Many designs that appear in today's society will circulate and encounter audiences of many different cultures and languages. With communication comes responsibility; are designers aware of the meaning and impact of their work? An image or symbol that is acceptable in one culture can be offensive or even harmful in the next. A typeface or colour in a design might appear to be neutral, but its meaning is always culturally dependent. If designers learn to be aware of global cultural contexts, we can avoid stereotyping and help improve mutual understanding between people.
Politics of Design is a collection of visual examples from around the world. Using ideas from anthropology and sociology, it creates surprising and educational insight in contemporary visual communication. The examples relate to the daily practice of both online and offline visual communication: typography, images, colour, symbols, and information.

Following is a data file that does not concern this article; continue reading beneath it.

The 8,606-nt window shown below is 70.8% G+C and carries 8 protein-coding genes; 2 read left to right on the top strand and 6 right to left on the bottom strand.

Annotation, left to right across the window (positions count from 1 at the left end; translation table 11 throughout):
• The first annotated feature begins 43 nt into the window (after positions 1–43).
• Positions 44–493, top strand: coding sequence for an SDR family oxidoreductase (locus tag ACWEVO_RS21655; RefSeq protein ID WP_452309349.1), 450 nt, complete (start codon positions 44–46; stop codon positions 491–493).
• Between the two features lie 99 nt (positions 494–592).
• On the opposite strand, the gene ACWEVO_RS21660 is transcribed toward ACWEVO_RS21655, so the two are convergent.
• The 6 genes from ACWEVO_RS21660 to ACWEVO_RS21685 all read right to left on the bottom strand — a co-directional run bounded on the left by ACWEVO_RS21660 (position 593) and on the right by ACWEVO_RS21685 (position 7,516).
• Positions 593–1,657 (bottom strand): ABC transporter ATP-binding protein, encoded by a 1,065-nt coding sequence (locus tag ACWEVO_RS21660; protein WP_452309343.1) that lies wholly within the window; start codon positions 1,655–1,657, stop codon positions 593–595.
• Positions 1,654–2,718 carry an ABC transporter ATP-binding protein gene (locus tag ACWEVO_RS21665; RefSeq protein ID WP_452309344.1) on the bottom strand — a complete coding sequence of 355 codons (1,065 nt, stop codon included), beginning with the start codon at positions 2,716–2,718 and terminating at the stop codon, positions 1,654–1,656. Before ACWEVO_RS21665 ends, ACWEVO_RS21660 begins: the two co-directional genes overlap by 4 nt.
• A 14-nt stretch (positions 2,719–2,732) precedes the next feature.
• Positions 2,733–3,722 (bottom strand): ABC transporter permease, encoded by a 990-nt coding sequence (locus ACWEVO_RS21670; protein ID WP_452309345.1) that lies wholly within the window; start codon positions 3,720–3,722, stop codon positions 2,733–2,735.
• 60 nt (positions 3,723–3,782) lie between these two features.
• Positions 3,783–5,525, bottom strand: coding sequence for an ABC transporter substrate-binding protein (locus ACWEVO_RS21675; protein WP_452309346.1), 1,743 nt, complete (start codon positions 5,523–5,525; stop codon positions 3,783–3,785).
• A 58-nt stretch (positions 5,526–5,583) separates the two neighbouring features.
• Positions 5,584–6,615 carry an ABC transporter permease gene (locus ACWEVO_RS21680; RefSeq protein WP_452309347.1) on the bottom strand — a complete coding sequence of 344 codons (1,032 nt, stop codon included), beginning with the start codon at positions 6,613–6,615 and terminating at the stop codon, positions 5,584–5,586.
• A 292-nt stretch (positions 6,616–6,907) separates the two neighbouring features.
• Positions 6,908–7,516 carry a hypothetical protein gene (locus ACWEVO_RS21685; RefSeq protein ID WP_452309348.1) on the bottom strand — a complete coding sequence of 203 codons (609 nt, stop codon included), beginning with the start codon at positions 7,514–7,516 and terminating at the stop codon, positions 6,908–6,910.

Politics of Design shows the importance of visual literacy when communicating beyond borders and cultures. It explores the cultural meaning behind the symbols, maps, photography, typography, and colours that are used every day. It is a practical guide for design and communication professionals and students to create more effective and responsible visual communication.
About the Author
Ruben Pater is a designer and researcher from Amsterdam, the Netherlands. He finished the master programme of the Sandberg institute in 2012, and as 'Untold Stories' he works on self-initiated and collaborative projects between journalism and graphic design. Past projects are Double Standards (2012), the Drone Survival Guide (2013), and Behind the Blue Screen (2014). His work has received several international awards and is featured in exhibitions around the world.